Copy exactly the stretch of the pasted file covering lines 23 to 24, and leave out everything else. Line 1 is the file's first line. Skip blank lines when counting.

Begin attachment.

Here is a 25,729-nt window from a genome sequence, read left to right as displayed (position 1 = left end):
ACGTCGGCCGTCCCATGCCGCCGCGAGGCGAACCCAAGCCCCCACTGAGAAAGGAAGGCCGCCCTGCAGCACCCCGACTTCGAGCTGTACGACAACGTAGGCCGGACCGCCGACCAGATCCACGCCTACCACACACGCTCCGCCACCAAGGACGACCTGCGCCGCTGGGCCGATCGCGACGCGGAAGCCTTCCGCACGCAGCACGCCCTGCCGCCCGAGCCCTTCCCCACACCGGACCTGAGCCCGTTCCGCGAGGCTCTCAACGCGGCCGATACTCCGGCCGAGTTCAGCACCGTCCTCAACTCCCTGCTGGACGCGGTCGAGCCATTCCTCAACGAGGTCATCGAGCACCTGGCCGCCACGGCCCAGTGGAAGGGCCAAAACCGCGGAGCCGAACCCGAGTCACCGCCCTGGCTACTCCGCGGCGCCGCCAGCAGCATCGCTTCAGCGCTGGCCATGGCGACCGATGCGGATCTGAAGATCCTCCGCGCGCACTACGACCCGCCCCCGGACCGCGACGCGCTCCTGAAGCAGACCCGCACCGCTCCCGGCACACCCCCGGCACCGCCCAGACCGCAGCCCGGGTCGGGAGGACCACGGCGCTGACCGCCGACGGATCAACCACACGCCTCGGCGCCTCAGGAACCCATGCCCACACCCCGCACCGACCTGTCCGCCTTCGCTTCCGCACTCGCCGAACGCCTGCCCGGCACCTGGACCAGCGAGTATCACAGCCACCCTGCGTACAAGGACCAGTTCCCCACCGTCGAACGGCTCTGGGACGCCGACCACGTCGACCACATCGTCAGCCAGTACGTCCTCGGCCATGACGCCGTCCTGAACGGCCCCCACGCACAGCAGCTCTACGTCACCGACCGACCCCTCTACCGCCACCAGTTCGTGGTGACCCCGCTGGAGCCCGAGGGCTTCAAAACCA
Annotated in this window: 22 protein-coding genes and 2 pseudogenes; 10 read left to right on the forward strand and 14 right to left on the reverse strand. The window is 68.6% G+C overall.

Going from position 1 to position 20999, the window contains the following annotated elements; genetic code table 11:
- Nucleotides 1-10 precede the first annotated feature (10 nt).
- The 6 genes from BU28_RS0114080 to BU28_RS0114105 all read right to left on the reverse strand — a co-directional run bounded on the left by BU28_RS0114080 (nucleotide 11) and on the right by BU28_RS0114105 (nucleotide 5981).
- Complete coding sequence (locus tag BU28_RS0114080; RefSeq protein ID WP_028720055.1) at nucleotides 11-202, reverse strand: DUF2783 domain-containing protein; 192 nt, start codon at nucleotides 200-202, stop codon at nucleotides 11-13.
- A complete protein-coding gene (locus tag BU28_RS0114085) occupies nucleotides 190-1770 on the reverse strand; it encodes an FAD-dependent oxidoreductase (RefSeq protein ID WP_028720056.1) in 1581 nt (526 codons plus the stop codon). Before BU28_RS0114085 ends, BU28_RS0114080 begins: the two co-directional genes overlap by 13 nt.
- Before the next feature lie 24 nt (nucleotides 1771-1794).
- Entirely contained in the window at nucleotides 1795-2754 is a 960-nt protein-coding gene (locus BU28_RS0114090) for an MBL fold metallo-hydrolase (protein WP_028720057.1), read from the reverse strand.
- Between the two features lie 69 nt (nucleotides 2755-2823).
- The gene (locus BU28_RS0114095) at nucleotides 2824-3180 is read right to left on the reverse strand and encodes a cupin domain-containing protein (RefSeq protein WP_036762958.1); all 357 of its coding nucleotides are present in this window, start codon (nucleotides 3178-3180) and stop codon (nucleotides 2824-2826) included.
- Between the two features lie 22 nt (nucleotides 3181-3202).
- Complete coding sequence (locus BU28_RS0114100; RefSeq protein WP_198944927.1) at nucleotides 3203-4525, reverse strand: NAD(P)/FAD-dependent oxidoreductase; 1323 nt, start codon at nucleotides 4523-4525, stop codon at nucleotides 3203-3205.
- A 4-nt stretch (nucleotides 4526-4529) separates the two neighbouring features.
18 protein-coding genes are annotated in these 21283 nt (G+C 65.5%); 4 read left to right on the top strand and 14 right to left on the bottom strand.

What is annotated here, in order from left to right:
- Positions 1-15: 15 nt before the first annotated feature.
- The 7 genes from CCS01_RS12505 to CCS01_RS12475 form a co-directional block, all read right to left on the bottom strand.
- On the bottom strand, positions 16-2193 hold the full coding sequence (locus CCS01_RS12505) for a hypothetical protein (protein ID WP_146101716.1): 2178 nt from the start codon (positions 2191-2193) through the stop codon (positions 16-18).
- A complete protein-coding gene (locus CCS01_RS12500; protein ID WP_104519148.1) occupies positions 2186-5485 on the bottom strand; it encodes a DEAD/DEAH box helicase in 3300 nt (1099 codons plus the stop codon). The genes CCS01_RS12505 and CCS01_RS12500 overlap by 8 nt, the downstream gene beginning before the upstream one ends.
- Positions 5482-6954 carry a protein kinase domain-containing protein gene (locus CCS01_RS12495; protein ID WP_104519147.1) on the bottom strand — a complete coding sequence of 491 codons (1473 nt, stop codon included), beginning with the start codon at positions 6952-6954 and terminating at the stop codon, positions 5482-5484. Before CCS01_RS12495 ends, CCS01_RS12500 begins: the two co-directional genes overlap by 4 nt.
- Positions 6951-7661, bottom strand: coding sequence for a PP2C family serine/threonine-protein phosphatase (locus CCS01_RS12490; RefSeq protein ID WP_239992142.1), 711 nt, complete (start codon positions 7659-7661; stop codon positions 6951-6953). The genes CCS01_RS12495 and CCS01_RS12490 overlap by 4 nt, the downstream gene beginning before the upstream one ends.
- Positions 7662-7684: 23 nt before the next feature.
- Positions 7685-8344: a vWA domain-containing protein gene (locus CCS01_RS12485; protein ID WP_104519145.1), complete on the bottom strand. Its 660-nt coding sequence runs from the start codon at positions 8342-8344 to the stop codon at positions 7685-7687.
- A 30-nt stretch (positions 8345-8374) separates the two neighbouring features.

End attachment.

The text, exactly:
- Positions 6951-7661, bottom strand: coding sequence for a PP2C family serine/threonine-protein phosphatase (locus CCS01_RS12490; RefSeq protein ID WP_239992142.1), 711 nt, complete (start codon positions 7659-7661; stop codon positions 6951-6953). The genes CCS01_RS12495 and CCS01_RS12490 overlap by 4 nt, the downstream gene beginning before the upstream one ends.
- Positions 7662-7684: 23 nt before the next feature.